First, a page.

To Luke alone we owe the account of what passed there, as, indeed, of so many traits in this last scene of the terrible drama. The opportunity now offered was welcome to Herod. It was a mark of reconciliation (or might be viewed as such) between himself and the Roman, and in a manner flattering to himself, since the first step had been taken by the Governor, and that, by an almost ostentatious acknowledgement of the rights of the Tetrarch, on which possibly their former feud may have turned. Besides, Herod had long wished to see Jesus, of Whom he had heard so many things. In that hour coarse curiosity, a hope of seeing some magic performances, was the only feeling that moved the Tetrarch. But in vain did he pepper Christ with questions. He was as silent to him as formerly against the virulent charges of the Sanhedrists. But a Christ Who would or could do no signs, nor even kindle into the same denunciations as the Baptist, was, to the coarse realism of Antipas, only a helpless figure that might be insulted and scoffed at, as did the Tetrarch and his men of war. And so Jesus was once more sent back to the Praetorium.
Before Pilate a second time
About 8 a.m.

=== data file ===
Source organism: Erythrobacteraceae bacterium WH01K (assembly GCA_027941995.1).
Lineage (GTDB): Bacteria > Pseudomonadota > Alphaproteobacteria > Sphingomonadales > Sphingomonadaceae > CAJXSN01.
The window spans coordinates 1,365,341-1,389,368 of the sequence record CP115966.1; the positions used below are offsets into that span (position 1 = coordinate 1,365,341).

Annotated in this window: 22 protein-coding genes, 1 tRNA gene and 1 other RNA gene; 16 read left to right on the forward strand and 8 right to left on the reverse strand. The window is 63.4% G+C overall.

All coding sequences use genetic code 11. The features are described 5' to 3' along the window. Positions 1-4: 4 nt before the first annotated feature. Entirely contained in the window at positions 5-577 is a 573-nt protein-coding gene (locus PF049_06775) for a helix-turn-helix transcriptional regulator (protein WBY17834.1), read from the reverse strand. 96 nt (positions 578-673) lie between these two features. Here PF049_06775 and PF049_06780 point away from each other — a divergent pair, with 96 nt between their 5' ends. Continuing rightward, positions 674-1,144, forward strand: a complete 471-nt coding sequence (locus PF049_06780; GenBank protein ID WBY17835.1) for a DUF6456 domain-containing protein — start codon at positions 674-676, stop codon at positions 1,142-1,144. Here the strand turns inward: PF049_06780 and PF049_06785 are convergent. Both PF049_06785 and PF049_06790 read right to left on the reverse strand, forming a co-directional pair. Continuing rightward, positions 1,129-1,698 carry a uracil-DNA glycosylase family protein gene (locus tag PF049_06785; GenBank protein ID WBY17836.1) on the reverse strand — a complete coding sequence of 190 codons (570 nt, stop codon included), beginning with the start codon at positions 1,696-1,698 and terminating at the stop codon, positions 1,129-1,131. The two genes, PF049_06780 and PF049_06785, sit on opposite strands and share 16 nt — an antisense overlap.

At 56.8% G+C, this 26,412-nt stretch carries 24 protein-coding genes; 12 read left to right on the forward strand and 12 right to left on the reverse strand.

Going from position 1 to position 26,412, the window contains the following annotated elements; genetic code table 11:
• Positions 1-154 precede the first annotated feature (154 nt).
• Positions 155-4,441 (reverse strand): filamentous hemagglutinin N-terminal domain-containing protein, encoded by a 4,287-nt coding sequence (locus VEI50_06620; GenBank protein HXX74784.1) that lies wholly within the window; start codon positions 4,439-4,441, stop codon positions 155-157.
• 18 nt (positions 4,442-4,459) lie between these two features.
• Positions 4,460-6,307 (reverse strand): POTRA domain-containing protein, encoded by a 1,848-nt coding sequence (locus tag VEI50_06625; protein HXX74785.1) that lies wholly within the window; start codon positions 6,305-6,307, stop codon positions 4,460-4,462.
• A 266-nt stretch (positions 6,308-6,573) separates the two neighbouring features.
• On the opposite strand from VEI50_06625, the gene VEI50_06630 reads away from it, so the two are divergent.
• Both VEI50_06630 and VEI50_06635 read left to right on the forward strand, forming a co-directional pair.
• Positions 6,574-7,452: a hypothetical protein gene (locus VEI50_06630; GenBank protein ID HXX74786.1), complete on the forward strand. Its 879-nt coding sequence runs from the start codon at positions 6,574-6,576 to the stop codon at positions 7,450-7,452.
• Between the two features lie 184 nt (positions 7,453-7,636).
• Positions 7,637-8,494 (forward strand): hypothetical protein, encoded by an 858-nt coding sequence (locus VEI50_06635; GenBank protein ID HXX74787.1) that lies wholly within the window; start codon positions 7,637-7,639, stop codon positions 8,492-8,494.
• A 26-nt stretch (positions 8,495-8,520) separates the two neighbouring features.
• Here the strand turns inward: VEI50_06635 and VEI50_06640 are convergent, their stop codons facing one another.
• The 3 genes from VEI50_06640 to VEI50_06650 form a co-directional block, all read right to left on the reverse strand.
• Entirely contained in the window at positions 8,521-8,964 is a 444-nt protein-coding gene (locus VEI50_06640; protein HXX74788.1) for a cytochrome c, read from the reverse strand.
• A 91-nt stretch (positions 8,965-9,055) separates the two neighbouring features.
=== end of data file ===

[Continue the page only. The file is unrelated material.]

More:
"Then Pilate said to them, "You take Him and judge Him according to your own law." But the Jews said to him, "It is not lawful for us to put anyone to death"; So that the saying of Jesus might be fulfilled, which He had spoken to signify by what death He was about to die.
"Then Pilate returned to the judgment hall and called Jesus, and said to Him, "Are You the King of the Jews?" Jesus answered him, "Do you ask this of yourself, or did others say it to you concerning Me?" Pilate answered Him, "Am I a Jew? The chief priests and your own nation have delivered You up to me. What have You done?" Jesus answered, "My kingdom is not of this world. If My kingdom were of this world, then would My servants fight, so that I might not be delivered up to the Jews. However, My kingdom is not of this world."
"Pilate therefore answered Him, "Then You are a king?" Jesus answered, "As you say, I am a king. For this purpose I was born, and for this reason I came into the world, that I may bear witness to the truth. Everyone who is of the truth hears My voice." Pilate said to Him, "What is truth?" And after saying this, he went out again to the Jews and said to them, 'I do not find any fault in Him.'" (John 18:31-38, HBFV)